Sesame Miso Tuiles from chef Jose Delgado

Prep: 20 minutes

Cool: 1 hour

Bake: 8 minutes per batch at 325°F

  • 1/2 cup light-color corn syrup
  • 1/4 cup butter
  • 1 tablespoon miso paste
  • 1-1/2 teaspoons toasted sesame oil
  • 1/3 cup all-purpose flour
  • 1-1/2 teaspoons ground ginger
  • 1/8 teaspoon salt
  • 1/8 teaspoon freshly ground black pepper
  • 2 tablespoons black sesame seeds

In small saucepan, combine corn syrup and butter; melt over medium heat (do not boil). Remove from heat; whisk in miso paste and sesame oil.

In small bowl stir together flour, ginger, salt, and pepper. Add flour mixture to butter mixture; whisk until smooth. Stir in black sesame seeds. Set aside to cool (about 1 hour).

Preheat oven to 325°F. Place rack in center of oven. Line large baking sheets with parchment paper. Using about 1 teaspoon mixture for each tuile, spoon twelve portions of the mixture into 1-inch circles 3 inches apart on each prepared baking sheet. Bake about 8 minutes or until golden brown (tuiles will spread and become lacy). Remove from oven. Let stand 30 seconds or until easy to remove. Quickly move tuiles onto rounded surface (rolling pin, end of whisk, etc.) to create curved effect. Let cool thoroughly. Makes 36 tuiles.

Note: Tuiles can be made a day in advance and stored in an airtight container.

12 of 15

Fallen Asiago Cheese Soufflé

fallen asiago cheese souffle
Matthew Benson

For this recipe from chef Jose Delgado, you'll want to have everything ready to go before you start cooking: eggs separated, ingredients pre-measured, stand mixer set up, and oven preheated. Chill the mixing bowl and the beaters for the egg whites in the freezer beforehand.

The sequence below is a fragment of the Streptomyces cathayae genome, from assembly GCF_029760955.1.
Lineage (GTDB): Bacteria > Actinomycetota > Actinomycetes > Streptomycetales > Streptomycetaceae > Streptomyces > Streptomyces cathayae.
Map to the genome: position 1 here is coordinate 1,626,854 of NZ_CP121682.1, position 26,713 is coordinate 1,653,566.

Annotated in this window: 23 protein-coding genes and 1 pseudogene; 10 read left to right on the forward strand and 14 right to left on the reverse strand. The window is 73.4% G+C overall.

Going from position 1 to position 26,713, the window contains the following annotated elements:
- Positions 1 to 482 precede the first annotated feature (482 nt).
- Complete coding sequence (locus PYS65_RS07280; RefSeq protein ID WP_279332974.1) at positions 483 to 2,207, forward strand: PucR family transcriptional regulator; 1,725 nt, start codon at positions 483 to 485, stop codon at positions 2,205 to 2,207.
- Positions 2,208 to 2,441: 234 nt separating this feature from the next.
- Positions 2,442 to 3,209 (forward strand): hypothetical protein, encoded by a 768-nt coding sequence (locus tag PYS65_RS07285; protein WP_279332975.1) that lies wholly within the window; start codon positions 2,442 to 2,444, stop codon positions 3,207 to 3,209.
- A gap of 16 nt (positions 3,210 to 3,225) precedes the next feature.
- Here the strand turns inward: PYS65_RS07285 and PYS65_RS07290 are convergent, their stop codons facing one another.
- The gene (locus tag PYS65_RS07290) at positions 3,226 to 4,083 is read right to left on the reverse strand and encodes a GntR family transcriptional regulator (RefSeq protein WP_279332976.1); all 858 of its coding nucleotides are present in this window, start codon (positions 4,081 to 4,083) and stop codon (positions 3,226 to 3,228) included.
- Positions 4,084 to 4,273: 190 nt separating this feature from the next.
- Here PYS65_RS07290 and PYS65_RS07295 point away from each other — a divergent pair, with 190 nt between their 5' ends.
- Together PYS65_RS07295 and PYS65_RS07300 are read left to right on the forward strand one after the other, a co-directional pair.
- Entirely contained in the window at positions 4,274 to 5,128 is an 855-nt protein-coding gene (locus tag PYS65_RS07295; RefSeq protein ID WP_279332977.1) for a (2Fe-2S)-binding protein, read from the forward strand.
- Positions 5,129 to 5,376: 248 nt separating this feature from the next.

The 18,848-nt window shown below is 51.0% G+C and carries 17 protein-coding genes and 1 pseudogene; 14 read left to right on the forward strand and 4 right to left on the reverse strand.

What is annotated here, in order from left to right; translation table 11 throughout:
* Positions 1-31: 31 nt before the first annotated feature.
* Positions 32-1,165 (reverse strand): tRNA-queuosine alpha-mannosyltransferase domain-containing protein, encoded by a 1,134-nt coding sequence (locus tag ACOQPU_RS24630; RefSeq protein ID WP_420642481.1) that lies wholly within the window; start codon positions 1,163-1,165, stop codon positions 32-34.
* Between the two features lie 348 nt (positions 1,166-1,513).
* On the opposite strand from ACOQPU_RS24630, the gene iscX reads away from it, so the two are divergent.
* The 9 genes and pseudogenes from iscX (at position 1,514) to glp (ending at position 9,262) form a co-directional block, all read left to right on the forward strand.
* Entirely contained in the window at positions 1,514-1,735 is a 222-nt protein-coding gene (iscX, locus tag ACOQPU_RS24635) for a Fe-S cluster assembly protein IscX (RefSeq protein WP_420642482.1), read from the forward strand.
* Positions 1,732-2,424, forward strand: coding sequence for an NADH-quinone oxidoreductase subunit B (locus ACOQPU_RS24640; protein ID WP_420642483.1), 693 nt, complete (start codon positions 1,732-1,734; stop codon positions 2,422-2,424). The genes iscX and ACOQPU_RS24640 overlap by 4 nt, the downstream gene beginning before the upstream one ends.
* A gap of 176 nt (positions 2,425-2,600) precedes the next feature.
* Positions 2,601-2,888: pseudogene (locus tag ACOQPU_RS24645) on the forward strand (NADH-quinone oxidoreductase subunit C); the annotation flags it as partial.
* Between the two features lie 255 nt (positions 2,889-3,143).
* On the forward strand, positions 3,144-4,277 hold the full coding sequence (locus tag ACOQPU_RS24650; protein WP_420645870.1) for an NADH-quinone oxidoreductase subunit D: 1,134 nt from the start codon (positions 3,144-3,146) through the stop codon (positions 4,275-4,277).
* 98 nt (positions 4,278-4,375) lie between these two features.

The peppery arugula garnish adds snap to the richness of the soufflé.

Asiago cheese soufflés are baked in Emile Henry ramekins.

Hands-on time: 30 minutes

Bake: 40 minutes at 350°F

  • 4 eggs, separated
  • 1/4 cup butter
  • 1/4 cup all-purpose flour
  • 1/4 teaspoon dry mustard
  • Pinch cayenne pepper
  • 1 cup milk
  • 4 ounces Colby cheese, shredded (1 cup)
  • 4 ounces aged Asiago, grated (1 cup)
  • 1/2 cup baby arugula

Allow egg yolks and egg whites to stand at room temperature 30 minutes.

Preheat oven to 350°F. In medium saucepan melt butter; stir in flour, dry mustard, and cayenne pepper. Add milk all at once. Cook and stir over medium heat until thickened and bubbly. Remove from heat. Gradually add cheeses, stirring until melted. In medium bowl beat egg yolks with fork. Slowly add cheese sauce to egg yolks, stirring constantly. Cool slightly.